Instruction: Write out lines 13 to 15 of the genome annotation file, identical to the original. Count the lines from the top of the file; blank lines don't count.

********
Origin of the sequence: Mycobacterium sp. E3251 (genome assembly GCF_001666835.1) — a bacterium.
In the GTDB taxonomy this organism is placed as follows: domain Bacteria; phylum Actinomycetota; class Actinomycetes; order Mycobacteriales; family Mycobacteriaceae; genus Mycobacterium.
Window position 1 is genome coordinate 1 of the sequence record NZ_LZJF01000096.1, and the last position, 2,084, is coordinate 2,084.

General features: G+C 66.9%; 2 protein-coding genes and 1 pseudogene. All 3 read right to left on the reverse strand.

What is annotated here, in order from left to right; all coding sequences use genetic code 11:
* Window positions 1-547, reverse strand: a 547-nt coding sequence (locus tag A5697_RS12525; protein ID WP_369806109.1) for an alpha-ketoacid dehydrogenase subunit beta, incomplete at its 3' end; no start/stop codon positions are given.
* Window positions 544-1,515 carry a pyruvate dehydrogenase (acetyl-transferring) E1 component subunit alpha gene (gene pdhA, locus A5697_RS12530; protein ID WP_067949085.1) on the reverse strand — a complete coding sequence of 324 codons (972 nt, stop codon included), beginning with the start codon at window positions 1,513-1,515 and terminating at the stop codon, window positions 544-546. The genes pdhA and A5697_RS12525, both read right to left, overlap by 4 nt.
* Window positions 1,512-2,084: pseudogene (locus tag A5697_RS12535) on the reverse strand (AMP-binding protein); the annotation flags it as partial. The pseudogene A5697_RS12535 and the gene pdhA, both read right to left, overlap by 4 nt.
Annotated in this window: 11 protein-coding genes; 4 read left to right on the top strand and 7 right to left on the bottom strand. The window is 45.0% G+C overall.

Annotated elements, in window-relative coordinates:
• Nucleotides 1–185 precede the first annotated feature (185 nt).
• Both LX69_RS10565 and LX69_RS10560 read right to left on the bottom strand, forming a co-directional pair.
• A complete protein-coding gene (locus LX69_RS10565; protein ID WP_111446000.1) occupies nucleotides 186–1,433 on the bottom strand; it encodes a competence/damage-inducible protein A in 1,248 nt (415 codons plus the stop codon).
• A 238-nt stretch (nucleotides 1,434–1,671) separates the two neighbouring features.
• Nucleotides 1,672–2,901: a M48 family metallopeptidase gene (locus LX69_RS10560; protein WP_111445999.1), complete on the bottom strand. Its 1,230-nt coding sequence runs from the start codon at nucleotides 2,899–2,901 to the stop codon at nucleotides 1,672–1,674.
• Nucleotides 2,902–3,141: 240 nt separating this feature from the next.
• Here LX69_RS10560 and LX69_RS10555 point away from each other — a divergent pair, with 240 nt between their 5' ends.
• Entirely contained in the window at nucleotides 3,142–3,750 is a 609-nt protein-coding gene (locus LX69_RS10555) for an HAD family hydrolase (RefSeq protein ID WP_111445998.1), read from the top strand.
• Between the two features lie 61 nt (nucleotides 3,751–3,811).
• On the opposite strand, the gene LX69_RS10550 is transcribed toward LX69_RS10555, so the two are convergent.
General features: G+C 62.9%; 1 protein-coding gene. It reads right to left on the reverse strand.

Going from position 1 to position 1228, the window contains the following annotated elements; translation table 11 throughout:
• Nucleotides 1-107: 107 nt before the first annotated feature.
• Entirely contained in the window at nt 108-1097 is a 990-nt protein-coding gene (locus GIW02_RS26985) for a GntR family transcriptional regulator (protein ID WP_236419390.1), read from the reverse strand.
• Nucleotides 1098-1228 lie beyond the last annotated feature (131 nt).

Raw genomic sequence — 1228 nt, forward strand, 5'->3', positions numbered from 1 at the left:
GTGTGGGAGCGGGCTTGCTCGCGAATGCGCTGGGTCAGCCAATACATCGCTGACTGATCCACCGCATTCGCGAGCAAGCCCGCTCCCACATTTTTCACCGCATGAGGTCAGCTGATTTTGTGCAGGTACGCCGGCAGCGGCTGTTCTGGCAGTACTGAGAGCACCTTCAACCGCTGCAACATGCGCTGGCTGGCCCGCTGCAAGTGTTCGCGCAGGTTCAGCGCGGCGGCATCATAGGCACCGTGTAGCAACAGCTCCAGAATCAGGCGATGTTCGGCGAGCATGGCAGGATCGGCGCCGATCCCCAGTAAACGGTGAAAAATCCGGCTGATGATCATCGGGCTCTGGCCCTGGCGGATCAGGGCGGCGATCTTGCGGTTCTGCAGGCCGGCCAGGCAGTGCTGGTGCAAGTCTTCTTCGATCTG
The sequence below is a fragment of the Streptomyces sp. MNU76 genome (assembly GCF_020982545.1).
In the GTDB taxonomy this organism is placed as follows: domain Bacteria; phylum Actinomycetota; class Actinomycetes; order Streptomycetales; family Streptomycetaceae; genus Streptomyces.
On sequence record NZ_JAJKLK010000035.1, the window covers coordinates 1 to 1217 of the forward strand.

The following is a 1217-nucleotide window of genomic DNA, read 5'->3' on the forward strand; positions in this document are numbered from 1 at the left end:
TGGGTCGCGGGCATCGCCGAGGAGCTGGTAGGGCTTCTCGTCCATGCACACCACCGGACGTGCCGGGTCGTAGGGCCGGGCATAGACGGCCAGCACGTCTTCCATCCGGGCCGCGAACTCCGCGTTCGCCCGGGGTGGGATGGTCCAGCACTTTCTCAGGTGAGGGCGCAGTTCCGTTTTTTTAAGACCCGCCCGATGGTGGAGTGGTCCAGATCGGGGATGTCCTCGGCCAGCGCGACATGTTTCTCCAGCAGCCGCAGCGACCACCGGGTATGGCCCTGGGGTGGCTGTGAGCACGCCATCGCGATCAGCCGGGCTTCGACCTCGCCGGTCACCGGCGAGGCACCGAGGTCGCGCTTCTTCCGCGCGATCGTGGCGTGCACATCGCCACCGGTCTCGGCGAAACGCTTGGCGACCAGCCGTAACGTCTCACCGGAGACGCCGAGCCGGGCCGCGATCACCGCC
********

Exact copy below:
• A complete protein-coding gene (locus LX69_RS10565; protein ID WP_111446000.1) occupies nucleotides 186–1,433 on the bottom strand; it encodes a competence/damage-inducible protein A in 1,248 nt (415 codons plus the stop codon).
• A 238-nt stretch (nucleotides 1,434–1,671) separates the two neighbouring features.
• Nucleotides 1,672–2,901: a M48 family metallopeptidase gene (locus LX69_RS10560; protein WP_111445999.1), complete on the bottom strand. Its 1,230-nt coding sequence runs from the start codon at nucleotides 2,899–2,901 to the stop codon at nucleotides 1,672–1,674.